The Tauber Holocaust Library and Archives houses personal papers, government records, photographs, and artifacts as part of its archival collections. Personal papers document the individual experiences of victims and survivors of the Holocaust. German government records provide insight into government-sponsored actions of persecution and deportation; documents published by post-war Allied occupying forces reflect post-war conditions and treatment of German nationals. Photographs include a collection of Nazi press photographs, scenes of deportation, and a large collection of US Army Signal Corps photographs of the liberation of concentration camps. The Tauber Holocaust Library’s collection of archival artifacts includes items of survivors of camps and a large collection of Nazi regalia.
The historical pamphlet collection spans the years 1919-1983. The bulk of the collection is comprised of pamphlets published between 1938 and 1946. Pamphlets are published in several languages, including English, German, Dutch, Czech, French, Polish, Russian, Italian, Yiddish, Hebrew and Spanish. Subject topics are vast and focus on various aspects of World War II and the Holocaust.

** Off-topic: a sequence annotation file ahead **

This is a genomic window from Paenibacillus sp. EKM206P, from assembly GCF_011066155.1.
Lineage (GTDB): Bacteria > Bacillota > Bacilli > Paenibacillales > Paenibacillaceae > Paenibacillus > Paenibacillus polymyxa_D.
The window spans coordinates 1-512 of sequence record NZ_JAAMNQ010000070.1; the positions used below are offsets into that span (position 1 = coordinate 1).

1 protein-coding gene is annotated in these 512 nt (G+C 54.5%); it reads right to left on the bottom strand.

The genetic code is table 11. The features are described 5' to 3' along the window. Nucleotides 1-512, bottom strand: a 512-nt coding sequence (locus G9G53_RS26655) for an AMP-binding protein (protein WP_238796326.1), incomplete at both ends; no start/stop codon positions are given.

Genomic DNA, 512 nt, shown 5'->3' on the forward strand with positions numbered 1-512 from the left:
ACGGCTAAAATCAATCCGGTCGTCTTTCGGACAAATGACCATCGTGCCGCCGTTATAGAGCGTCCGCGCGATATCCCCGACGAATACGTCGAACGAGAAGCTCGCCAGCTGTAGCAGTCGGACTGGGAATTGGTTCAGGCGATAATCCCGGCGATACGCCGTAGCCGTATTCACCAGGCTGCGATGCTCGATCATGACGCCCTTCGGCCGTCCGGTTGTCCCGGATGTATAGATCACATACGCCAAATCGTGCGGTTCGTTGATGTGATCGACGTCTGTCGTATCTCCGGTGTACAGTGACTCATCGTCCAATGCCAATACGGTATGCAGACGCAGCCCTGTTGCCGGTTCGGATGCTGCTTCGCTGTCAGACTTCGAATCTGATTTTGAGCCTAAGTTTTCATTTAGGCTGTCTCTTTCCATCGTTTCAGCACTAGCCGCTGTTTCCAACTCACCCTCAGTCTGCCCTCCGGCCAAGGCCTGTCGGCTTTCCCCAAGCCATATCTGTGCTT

The pamphlet collection is a rich resource for tracing events contemporaneous to the war years. It documents the world’s reaction to events in Nazi Germany as they occur, and illustrates the type of access to information that was available to those outside of occupied Europe.
View samples from the Tauber Holocaust Library’s Historical Pamphlet Collection.
The Tauber Holocaust Library’s Periodicals Collection is comprised of magazines and newspapers from the Holocaust Era. Spanning the years 1928-1947, they include Nazi organ publications; resistance periodicals from France, Holland, and Belgium; and American and British newspapers and magazines. The collection features representative Nazi propaganda newspapers such as Der Stürmer, Der Angriff, Völkische Beobachter, and Das Reich.
The Tauber Holocaust Library’s collection of survivors’ accounts includes published and unpublished memoirs, interviews, and autobiographies. The accounts are those of survivors of labor camps and death camps, refugees, hidden children and other individuals who survived the attempt of the Nazi regime to exterminate European Jewry. Survivors came from many European countries, and their accounts document a variety of experiences, including persecution, occupation, deportation, camp life, liberation, and post-war experiences.